Australia's first recession in almost 30 years is set to be confirmed TODAY

Australia's first recession in almost 30 years is set to be confirmed TODAY as Josh Frydenberg unveils the worst economic growth for six decades due to the coronavirus pandemic Economy data for the June quarter expected to show first recession since 1991

By Stephen Johnson and Charlie Moore, Political Reporter For Daily Mail Australia

Published: 23:13 BST, 1 September 2020 | Updated: 23:41 BST, 1 September 2020

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Australia's first recession in almost 30 years is set to be confirmed on Wednesday.

Figures for the June quarter are expected to show the worst economic downturn since the 1930s Great Depression, with economists forecasting a five per cent  contraction from the coronavirus pandemic.

The national account data is set to confirm a technical recession for the first time since mid-1991, after a 0.3 per cent decline in gross domestic product in the March quarter.

Until today, Australia officially held a 29-year world record for avoiding a recession. 

Australia's first recession in almost 30 years is set to be confirmed on Wednesday. Pictured: Police in locked-down Melbourne

Australia's first recession in almost 30 years is set to be confirmed on Wednesday. Pictured: Police in locked-down Melbourne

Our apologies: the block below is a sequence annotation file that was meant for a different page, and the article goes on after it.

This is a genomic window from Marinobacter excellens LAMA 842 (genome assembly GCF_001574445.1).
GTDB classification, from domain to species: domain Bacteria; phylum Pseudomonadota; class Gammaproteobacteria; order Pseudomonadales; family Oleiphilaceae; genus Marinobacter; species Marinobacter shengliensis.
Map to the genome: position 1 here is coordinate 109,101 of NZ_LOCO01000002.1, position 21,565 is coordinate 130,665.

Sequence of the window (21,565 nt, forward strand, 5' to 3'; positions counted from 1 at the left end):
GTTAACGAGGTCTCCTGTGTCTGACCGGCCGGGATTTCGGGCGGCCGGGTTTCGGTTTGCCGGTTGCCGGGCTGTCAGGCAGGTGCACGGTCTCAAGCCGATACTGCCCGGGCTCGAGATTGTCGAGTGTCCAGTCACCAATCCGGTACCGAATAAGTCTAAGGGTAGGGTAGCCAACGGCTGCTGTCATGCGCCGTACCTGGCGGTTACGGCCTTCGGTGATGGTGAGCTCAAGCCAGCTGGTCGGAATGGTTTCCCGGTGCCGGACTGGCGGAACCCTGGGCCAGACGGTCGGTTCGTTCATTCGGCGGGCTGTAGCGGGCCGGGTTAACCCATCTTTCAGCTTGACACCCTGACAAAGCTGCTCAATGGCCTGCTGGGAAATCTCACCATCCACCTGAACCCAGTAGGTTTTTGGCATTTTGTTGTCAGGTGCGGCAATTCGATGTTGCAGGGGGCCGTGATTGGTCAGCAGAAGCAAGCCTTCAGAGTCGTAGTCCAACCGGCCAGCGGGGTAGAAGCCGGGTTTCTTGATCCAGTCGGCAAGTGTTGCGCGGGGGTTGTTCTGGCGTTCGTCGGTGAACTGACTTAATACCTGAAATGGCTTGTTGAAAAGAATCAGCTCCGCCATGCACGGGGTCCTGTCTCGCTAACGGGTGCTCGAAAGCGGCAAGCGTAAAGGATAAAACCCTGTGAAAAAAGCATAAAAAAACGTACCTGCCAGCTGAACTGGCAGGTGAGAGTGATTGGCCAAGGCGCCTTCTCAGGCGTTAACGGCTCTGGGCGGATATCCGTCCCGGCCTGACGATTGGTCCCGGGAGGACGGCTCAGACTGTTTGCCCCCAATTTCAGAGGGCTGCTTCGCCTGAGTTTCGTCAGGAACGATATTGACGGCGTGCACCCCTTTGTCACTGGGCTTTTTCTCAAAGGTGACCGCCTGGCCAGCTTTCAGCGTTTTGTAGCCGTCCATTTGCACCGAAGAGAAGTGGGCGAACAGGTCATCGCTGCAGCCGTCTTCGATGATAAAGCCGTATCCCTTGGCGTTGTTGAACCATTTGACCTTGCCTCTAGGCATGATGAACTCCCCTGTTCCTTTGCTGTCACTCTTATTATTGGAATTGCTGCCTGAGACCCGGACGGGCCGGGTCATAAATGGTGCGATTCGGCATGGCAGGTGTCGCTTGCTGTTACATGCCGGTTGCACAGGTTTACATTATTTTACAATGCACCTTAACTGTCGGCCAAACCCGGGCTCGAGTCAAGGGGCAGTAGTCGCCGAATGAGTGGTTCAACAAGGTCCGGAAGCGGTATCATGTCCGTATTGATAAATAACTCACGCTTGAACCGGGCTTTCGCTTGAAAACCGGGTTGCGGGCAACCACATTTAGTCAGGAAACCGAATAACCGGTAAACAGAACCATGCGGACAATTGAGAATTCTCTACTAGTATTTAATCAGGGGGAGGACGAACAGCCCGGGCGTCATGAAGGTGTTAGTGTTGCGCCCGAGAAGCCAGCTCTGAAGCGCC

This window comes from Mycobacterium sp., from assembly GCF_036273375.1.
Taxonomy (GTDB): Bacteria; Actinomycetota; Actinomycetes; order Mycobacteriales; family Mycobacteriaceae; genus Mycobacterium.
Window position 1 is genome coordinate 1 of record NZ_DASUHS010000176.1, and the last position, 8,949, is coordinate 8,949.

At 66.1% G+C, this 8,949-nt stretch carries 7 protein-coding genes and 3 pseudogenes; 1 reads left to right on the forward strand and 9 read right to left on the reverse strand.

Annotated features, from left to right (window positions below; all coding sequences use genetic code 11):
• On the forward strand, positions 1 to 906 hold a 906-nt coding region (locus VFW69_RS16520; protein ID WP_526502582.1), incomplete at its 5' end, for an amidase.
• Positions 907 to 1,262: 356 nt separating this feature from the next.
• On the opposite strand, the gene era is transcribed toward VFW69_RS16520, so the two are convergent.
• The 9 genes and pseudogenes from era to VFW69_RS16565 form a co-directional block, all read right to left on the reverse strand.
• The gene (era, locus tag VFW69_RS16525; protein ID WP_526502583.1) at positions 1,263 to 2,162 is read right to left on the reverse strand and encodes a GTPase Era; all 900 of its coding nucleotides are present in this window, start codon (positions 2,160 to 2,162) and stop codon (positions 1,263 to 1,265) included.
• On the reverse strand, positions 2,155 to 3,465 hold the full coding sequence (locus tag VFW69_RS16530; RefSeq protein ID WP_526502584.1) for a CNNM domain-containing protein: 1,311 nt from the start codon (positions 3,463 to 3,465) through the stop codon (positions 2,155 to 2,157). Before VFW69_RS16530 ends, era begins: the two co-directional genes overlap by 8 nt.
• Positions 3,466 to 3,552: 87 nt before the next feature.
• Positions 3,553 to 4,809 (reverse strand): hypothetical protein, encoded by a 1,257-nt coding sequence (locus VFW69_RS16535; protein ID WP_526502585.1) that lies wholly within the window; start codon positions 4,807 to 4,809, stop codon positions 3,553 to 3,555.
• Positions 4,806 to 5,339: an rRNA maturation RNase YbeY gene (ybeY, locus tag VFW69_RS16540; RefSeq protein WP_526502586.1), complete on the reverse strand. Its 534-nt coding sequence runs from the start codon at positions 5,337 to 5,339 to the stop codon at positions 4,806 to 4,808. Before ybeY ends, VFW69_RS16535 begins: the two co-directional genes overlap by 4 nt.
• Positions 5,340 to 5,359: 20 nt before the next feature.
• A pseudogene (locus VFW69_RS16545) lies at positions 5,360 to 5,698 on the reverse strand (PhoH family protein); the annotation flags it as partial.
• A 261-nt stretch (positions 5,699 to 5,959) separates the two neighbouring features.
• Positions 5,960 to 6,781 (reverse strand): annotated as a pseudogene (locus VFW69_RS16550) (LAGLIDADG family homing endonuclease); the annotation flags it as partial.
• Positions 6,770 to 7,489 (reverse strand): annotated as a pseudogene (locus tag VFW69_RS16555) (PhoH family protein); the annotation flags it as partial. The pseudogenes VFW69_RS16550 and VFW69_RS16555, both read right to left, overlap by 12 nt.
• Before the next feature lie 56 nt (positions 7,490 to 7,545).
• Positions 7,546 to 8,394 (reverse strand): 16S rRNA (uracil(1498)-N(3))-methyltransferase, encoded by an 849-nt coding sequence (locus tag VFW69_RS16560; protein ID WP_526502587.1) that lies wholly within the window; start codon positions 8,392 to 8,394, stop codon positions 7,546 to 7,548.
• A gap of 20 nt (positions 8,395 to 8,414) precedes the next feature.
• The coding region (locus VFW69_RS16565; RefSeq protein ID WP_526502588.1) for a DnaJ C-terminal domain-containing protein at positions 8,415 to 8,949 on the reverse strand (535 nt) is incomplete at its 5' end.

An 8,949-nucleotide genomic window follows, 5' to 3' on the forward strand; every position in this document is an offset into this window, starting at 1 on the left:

CommSec chief economist Craig James is expecting the Australian Bureau of Statistics data to show a 5.4 per cent plunge in economic activity during the June quarter - the sharpest fall in more than 60 years.

Recessions in Australia

Up until the 1991 recession, Australia had suffered an economic contraction several times a decade, on average.

A prolonged recession that began in September 1982 lasted a year, during a period of prolonged drought and the devastating bushfires in Victoria and South Australia. That followed another recession in 1981.

Another recession also occurred in 1977, during an era of widespread strikes.

The economy also took a beating in the final two quarters of 1975, when Governor-General Sir John Kerr dismissed Gough Whitlam as Labor Prime Minister.

A recession also occurred in late 1971 and early 1972, several months before Billy McMahon lost the election, ending 23 years of Coalition rule.

A credit squeeze also sparked another recession during the June and September quarters of 1961, ending only two months before then Prime Minister Robert Menzies held on to power by one seat.   

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